matching. This macrostructural consistency may also explain the somewhat greater
correlation between the authorial choices and conventions criteria in both the matching
judgment estimates and rubric scores for the persuasive performances. In contrast, narrative
texts have no standard macrostructural features, other than the use of paragraphs by
sufficiently capable students. The assessment of narrative performances might also be more
influenced by the subjective level of engagement of the assessor through creative elements
such as ideas and voice (Grainger, Goouch, & Lambirth, 2005). For these reasons, there may
be a greater need for descriptors and annotations for narrative than persuasive performances,
but feedback from assessors indicated that such aids will be helpful for both types of writing.
Another issue raised by some assessors was that it seemed more difficult to make
matching judgments for conventions, which may explain the generally lower levels of
reliability and concurrent validity for this criterion. The reason indicated by these assessors
was that it was possible to focus specifically on features such as spelling and sentence
structure, as they are distinctive and separate, making it necessary to reconcile more than one
distinctive judgment into an overall conventions judgment. In contrast, authorial choices
comprise components that are more connected, such as ideas, audience and text cohesion. In
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Running head: TWO-STAGE METHOD OF WRITING ASSESSMENT
addition, it is possible that some of the components classified as conventions are more useful
for distinguishing performances by the less capable students than the more capable students.
The more capable students have generally mastered skills such as correct paragraphing and
sentence structure, so assessors may have had somewhat greater clarity when assessing
highly capable students on the authorial choices criterion than the conventions criterion, as
differences in the former would be easier to discern in higher quality performances than
differences in the latter.
Future research. Based on feedback and the current results, future research is
planned in which: (a) fewer exemplars will be used, which are more definitively ordered for
the assessors by taking explicit account of the standard error estimate for each of the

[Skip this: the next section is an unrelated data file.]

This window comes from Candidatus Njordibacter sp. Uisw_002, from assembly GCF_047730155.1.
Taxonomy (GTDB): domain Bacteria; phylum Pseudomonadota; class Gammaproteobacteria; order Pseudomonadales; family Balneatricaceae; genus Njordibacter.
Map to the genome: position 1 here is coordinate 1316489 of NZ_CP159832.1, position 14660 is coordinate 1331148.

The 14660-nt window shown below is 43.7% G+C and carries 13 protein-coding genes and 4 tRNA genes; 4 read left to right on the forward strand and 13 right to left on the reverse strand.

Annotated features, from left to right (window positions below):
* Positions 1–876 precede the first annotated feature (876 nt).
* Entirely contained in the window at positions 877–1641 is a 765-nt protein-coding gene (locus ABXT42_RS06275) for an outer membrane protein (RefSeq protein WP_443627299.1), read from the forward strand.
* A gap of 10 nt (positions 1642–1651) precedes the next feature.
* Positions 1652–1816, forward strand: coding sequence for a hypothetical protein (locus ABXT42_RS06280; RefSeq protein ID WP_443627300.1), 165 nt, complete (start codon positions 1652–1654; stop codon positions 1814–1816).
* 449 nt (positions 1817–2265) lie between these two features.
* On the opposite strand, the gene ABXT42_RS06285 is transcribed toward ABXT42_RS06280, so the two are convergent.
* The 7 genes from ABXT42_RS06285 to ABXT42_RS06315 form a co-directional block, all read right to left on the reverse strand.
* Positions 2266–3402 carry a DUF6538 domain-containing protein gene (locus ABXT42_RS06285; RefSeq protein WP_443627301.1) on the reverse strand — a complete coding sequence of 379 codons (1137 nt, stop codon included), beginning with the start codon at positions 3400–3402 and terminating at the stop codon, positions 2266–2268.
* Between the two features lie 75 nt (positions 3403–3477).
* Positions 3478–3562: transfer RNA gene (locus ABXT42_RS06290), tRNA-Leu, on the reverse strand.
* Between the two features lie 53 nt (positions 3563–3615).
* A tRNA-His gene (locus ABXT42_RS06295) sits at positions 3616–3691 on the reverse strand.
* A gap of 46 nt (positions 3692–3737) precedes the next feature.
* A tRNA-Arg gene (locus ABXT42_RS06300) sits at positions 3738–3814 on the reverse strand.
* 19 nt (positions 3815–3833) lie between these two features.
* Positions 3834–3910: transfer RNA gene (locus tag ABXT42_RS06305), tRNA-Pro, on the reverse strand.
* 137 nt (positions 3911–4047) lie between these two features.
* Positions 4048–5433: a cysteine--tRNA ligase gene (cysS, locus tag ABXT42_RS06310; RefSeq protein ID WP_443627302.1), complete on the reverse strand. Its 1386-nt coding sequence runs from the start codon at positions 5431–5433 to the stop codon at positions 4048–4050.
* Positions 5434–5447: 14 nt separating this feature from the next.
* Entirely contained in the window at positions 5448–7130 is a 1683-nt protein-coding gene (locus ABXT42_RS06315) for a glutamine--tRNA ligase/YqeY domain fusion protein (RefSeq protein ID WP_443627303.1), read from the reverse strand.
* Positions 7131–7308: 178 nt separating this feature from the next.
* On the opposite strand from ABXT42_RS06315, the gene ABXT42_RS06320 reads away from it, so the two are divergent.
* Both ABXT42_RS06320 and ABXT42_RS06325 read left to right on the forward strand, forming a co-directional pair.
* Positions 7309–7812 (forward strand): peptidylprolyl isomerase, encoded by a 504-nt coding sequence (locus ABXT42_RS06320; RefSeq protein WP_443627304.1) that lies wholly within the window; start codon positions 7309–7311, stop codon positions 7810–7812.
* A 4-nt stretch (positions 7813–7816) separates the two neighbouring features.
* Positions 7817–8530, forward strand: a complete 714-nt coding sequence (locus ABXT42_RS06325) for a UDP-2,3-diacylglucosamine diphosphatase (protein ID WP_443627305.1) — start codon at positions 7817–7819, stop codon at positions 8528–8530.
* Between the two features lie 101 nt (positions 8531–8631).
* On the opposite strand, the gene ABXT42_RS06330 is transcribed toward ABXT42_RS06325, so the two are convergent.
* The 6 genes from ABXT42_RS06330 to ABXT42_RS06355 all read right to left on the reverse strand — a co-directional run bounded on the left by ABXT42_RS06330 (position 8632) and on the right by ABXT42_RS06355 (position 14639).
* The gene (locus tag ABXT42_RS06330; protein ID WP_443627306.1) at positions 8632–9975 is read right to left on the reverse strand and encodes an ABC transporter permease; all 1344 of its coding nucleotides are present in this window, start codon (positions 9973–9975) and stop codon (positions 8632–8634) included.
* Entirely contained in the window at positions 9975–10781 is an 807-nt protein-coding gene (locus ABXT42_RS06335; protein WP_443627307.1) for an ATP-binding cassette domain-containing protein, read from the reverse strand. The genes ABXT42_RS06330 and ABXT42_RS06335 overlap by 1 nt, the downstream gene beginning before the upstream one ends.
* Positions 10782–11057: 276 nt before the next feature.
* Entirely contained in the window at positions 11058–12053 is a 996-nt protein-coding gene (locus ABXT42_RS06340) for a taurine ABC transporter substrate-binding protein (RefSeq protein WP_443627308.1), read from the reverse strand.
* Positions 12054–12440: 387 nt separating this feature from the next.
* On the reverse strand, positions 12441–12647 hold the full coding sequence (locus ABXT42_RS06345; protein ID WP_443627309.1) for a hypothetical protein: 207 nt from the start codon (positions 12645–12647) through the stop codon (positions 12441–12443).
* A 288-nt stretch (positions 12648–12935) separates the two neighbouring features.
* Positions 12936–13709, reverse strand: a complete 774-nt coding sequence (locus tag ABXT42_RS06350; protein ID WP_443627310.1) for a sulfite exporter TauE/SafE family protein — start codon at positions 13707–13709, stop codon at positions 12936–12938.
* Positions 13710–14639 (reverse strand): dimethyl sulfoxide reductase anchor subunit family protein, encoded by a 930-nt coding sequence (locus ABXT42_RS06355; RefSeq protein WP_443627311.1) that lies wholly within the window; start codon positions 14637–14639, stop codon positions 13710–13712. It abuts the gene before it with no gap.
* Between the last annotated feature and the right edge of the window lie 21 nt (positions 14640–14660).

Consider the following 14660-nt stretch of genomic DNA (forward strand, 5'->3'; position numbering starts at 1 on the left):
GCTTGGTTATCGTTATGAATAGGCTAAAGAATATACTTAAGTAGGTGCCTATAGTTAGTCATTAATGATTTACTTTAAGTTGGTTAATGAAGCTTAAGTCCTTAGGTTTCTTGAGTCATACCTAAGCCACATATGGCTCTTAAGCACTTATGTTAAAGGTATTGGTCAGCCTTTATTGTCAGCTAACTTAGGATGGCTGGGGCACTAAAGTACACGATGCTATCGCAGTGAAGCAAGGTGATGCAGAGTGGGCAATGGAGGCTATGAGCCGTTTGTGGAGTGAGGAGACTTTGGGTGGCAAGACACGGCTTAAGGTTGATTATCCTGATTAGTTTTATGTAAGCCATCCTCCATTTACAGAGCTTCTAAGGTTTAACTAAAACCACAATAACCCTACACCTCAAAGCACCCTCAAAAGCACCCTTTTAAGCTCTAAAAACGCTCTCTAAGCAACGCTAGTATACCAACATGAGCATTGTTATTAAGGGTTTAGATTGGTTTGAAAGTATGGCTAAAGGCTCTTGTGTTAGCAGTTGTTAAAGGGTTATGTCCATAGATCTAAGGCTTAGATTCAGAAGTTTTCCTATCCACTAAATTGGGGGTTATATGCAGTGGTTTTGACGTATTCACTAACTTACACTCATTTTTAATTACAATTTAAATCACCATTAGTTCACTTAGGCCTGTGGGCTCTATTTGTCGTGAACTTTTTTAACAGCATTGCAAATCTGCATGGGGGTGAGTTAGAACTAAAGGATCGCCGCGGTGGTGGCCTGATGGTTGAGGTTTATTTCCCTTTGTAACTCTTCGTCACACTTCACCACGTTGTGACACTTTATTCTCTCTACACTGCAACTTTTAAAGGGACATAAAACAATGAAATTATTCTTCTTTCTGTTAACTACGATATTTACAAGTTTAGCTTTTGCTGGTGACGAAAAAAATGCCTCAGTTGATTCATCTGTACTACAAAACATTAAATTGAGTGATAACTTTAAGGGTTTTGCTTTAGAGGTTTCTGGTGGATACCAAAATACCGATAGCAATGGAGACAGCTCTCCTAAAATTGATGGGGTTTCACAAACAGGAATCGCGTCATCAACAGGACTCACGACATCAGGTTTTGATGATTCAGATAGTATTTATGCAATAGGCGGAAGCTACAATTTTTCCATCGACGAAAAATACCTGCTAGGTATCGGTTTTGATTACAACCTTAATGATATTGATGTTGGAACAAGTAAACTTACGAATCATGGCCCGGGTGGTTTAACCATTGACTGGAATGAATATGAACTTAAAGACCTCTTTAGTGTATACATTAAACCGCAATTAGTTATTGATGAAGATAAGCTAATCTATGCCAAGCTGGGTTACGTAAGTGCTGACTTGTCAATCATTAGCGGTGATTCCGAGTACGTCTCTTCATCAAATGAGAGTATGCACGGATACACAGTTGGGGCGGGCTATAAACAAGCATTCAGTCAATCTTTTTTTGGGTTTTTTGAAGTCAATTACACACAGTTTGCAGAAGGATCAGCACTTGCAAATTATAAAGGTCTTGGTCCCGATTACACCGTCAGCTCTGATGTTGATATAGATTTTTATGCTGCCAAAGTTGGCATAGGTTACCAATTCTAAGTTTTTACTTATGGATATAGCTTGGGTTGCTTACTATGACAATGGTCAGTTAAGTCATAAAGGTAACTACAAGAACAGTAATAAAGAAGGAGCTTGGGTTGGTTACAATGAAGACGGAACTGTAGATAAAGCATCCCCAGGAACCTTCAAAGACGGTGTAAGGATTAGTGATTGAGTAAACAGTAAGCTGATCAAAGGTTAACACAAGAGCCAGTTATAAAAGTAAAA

exemplar performance estimates; and (b) theoretically and empirically informed descriptors
will be provided in conjunction with exemplars to assessors to support matching judgments.
The planned research will also provide the facility for annotations of calibrated exemplars to
assist the assessors to recall key features and details of each performance, therefore reducing
the cognitive load of the task. Finally, a larger sample that is representative of each grade, and
for each genre at each grade in particular, will be recruited to obtain sufficiently robust
reliability estimates within grades, as the current research was primarily focused upon
obtaining reliability estimates across a range of grade levels.
These additions to the methodological design should make it possible to attain higher
levels of inter-judge reliability with similar or improved efficiency to that found in Stage 2 of
the present research. A drawback of these additions is that they require time and resources to
implement and therefore somewhat detract from the greater efficiency of the method relative
to rubric-based assessment. However, once the calibrated exemplars are scaffolded with
descriptors and annotations, in particular, it is anticipated that new assessors will be able to
25
Running head: TWO-STAGE METHOD OF WRITING ASSESSMENT
efficiently apply the method with an even higher level of reliability and validity than found in
the present study in the absence of extensive training or moderation processes.
With respect to the inclusion of more specific judgment criteria in both the
comparative judgment and matching stages of the research design, the present study went
beyond the previous application by including two broad criterion for judgments based on
feedback that aspects of these broad criteria were difficult to reconcile for certain writing
performances. While the present research did not find evidence to motivate the inclusion of
separate calibrated exemplar scales for each criterion, inclusion of more specific criteria in
Stage 1 may motivate the inclusion of more specific calibrated exemplar scales for matching
judgments.
The calibrated exemplar method is also applicable beyond writing assessments, as it is
suitable for any sort of extended performance such as essays and media productions for
which holistic judgments can be made (Heldsinger & Humphry, 2013). This broader
applicability than either rubric-based or automated essay scoring is particularly pertinent